The Federal Trade Commission (FTC) has cracked down on a company that was engaged in “history sniffing,” a means of online tracking that digs up information embedded in web browsers to reveal the websites that users have visited. In a proposed settlement with Epic Marketplace, Inc. and Epic Media Group (together, “EMG”) announced on December 5, 2012, the FTC settled charges that EMG had improperly used history sniffing to collect sensitive information regarding unsuspecting consumers.
EMG functions as an intermediary between publishers—i.e., websites that publish ads—and the advertisers who want to place their ads on those websites. It does this through online behavioral advertising, which typically entails placing cookies on websites a consumer visits in order to collect information about his or her use of the website and then using that information to serve targeted ads to the user when he or she visits other websites within the EMG Marketplace Network.
What got EMG into trouble was that it also used history sniffing to collect information regarding the websites that users visited. Here’s how the technique works. In your web browser, hyperlinks to websites change color once you have visited them. After you have visited a webpage, the hyperlink to it will most likely appear in one color (e.g., purple). If you haven’t been to a particular webpage before, any link to it will probably show up in another color (e.g., blue). History sniffing code exploits this feature to go through your browser—that is, to “sniff” around—to see what color your hyperlinks are. When the code finds purple links, it knows that you’ve been to those websites.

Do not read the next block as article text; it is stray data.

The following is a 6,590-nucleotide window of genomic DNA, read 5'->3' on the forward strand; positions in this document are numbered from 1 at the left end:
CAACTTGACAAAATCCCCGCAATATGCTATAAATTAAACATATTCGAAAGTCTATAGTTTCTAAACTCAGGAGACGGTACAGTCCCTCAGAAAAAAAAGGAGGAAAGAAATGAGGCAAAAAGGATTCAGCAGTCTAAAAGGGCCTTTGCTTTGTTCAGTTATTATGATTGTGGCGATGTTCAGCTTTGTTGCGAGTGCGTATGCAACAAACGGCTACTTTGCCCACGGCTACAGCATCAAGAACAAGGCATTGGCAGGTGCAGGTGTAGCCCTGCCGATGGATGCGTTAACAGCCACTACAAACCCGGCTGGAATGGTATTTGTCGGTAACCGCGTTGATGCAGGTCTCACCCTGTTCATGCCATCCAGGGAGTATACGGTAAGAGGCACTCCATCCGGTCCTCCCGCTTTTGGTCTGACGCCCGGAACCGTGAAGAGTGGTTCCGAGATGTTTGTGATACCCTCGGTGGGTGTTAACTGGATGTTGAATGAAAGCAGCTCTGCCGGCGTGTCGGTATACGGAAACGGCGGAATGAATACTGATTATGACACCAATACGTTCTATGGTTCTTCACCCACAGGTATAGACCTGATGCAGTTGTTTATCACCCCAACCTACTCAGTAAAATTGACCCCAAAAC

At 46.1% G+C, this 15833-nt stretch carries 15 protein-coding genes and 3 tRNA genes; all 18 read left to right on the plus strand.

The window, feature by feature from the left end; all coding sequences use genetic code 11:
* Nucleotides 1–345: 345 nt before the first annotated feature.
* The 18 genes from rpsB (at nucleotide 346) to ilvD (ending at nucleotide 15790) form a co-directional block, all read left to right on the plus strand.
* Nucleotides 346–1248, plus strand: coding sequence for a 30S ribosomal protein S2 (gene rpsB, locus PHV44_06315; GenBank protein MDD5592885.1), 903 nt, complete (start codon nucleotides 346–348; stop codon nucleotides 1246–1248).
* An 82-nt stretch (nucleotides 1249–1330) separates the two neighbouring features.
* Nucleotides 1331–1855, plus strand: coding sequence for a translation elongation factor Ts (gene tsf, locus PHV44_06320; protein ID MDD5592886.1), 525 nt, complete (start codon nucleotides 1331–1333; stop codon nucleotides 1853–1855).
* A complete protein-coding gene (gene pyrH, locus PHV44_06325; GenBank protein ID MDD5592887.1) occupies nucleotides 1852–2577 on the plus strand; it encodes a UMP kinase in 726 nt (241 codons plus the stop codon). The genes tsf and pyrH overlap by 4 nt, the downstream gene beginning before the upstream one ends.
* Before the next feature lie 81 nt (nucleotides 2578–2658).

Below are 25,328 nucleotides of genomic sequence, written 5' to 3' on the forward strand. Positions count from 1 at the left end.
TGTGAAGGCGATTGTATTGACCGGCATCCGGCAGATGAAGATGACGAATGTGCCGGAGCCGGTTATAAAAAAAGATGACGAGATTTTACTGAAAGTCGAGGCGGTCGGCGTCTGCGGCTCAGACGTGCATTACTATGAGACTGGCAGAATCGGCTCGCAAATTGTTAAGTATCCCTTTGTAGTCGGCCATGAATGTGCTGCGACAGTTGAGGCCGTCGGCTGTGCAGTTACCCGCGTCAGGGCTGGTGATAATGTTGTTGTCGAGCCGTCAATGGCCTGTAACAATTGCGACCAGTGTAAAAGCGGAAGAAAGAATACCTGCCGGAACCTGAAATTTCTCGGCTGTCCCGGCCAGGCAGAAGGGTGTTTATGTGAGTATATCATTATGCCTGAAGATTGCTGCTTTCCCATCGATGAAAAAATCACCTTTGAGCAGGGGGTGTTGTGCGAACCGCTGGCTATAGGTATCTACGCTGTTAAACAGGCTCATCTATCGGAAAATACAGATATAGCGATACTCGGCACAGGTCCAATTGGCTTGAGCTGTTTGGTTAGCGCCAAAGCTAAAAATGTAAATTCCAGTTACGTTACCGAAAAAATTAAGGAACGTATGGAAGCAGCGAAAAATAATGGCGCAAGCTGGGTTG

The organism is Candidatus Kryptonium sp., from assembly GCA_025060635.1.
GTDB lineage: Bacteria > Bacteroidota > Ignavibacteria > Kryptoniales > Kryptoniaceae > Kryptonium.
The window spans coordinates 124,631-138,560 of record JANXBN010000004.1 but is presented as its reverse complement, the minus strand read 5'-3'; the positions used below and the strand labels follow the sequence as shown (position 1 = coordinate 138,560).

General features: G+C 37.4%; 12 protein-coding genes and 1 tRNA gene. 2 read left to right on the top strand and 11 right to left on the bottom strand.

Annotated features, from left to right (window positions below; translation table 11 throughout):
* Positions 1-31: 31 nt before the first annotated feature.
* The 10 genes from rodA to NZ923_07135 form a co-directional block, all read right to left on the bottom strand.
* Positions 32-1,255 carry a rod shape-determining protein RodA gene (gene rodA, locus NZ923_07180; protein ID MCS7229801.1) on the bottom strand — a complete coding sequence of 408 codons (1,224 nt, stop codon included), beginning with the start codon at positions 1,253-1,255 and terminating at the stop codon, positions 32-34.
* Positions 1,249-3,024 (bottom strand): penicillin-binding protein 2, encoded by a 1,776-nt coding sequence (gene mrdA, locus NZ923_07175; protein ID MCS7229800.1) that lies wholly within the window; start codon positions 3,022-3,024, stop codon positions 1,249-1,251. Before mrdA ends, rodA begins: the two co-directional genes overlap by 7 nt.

According to the FTC, for almost 18 months—from March 2010 until August 2011—EMG included history sniffing code in ads it served to website visitors on at least 24,000 webpages within its network, including webpages associated with name brand websites. EMG used the code to determine whether consumers had visited more than 54,000 different domains, including websites “relating to fertility issues, impotence, menopause, incontinence, disability insurance, credit repair, debt relief, and personal bankruptcy.” EMG used this sensitive information to sort consumers into “interest segments” that, in turn, included sensitive categories like “Incontinence,” “Arthritis,” “Memory Improvement,” and “Pregnancy-Fertility Getting Pregnant.” EMG then used the sensitive interest segments to deliver targeted ads to consumers.
The proposed consent order would, among other things, require EMG to destroy all the information that it collected using history sniffing, bar it from collecting any data through history sniffing, prohibit it from using or disclosing any information that was collected through history sniffing, and bar misrepresentations regarding how the company collects and uses data from consumers or about its use of history sniffing code.